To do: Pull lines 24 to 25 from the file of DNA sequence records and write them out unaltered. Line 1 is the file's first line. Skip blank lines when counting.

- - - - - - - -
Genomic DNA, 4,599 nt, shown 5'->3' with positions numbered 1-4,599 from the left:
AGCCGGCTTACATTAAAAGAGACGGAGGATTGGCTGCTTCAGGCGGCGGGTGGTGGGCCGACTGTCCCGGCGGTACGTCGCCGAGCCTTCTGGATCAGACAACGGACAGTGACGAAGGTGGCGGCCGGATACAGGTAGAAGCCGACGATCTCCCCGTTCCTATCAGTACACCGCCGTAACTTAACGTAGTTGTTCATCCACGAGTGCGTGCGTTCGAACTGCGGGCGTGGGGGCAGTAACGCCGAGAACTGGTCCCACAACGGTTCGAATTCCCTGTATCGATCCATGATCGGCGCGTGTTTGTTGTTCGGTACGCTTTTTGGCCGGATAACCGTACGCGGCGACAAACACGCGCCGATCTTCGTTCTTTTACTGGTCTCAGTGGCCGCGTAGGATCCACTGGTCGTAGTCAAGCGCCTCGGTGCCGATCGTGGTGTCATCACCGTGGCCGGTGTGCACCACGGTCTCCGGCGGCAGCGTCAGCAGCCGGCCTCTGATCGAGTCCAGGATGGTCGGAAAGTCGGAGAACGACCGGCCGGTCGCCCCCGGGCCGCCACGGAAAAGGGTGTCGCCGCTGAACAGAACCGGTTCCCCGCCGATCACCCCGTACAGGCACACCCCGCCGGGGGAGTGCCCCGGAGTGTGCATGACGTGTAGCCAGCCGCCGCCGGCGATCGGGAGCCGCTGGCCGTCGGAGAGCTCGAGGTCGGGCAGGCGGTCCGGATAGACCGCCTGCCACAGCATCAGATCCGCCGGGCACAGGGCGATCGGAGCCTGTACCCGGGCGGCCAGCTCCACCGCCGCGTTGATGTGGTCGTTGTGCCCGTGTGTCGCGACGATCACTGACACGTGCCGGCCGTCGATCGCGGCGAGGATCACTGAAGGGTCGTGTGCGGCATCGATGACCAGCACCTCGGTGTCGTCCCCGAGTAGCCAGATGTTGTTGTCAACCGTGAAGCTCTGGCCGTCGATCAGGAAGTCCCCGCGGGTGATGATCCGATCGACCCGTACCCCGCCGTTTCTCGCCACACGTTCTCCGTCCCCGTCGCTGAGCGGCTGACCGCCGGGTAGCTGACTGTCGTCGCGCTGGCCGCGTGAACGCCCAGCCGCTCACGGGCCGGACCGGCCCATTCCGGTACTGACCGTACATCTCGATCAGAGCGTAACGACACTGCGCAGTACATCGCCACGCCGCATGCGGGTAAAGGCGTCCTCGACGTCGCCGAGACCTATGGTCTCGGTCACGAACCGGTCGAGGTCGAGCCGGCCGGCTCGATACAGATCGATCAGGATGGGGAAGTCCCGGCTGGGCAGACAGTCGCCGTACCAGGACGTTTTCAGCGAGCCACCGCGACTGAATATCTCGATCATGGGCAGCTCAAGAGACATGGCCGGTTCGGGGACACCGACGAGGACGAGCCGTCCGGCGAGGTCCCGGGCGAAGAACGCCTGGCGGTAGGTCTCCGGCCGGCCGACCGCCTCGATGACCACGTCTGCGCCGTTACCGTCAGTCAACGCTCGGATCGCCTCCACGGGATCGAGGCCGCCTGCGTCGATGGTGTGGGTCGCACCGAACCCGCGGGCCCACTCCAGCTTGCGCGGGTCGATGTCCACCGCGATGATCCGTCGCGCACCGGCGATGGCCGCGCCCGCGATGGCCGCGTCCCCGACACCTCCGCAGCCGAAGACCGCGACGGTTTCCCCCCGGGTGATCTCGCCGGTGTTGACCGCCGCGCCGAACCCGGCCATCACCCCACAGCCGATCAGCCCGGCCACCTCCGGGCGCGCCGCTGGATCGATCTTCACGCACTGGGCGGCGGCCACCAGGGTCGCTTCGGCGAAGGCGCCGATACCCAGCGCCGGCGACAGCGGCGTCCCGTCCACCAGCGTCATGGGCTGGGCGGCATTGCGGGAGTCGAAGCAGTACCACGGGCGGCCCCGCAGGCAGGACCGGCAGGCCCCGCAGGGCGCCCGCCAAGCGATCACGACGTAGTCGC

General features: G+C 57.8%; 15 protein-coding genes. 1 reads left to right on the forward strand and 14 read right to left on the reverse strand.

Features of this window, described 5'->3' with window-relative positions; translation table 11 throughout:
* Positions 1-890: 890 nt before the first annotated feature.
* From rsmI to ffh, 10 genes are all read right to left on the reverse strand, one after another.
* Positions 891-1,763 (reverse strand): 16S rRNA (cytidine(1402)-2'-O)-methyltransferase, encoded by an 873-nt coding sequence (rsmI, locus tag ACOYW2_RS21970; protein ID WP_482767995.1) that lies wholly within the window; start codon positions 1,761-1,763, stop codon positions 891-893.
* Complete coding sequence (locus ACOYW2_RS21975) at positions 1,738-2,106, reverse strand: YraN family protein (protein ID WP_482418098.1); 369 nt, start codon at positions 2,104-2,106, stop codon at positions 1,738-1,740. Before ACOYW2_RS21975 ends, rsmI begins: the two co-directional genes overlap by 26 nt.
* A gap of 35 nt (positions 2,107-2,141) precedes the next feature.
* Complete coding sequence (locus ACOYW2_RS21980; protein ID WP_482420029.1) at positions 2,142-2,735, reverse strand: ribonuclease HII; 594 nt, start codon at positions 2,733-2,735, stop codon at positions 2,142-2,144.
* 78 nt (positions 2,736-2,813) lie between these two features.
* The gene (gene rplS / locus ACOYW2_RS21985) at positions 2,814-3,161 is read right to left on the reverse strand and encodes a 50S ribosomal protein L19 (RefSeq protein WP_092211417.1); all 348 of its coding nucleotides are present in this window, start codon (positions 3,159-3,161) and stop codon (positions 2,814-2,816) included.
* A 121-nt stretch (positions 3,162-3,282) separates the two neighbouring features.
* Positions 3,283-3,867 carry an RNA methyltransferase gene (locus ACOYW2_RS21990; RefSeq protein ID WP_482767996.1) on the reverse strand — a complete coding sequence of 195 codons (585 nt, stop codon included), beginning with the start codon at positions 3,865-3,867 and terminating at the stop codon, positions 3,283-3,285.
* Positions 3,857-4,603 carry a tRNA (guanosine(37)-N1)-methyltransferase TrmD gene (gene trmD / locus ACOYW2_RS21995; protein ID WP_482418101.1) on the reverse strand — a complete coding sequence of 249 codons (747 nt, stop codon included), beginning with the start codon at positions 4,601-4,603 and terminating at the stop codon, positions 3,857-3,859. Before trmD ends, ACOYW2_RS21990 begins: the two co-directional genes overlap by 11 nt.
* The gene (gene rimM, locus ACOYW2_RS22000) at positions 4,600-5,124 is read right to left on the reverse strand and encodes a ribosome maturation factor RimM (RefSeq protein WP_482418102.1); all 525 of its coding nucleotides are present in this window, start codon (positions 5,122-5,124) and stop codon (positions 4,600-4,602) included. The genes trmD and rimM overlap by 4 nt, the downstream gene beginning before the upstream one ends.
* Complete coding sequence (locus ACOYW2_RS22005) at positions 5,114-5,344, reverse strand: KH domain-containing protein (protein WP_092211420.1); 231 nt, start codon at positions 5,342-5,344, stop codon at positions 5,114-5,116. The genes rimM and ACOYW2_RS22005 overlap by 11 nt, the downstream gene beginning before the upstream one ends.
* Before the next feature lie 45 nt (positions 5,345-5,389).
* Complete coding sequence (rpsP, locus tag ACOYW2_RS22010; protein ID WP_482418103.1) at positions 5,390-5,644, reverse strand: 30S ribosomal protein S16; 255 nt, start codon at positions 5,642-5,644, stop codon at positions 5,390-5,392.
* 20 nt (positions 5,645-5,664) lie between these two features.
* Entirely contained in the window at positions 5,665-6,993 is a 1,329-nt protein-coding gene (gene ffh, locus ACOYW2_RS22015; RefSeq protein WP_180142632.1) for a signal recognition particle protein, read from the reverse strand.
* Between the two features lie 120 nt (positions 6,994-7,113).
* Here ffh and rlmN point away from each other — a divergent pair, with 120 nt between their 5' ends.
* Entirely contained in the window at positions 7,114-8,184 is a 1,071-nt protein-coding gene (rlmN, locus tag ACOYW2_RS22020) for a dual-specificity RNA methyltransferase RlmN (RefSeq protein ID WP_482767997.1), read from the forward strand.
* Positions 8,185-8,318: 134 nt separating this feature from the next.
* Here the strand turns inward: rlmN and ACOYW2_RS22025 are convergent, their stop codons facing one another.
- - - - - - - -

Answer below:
* Entirely contained in the window at positions 7,114-8,184 is a 1,071-nt protein-coding gene (rlmN, locus tag ACOYW2_RS22020) for a dual-specificity RNA methyltransferase RlmN (RefSeq protein ID WP_482767997.1), read from the forward strand.
* Positions 8,185-8,318: 134 nt separating this feature from the next.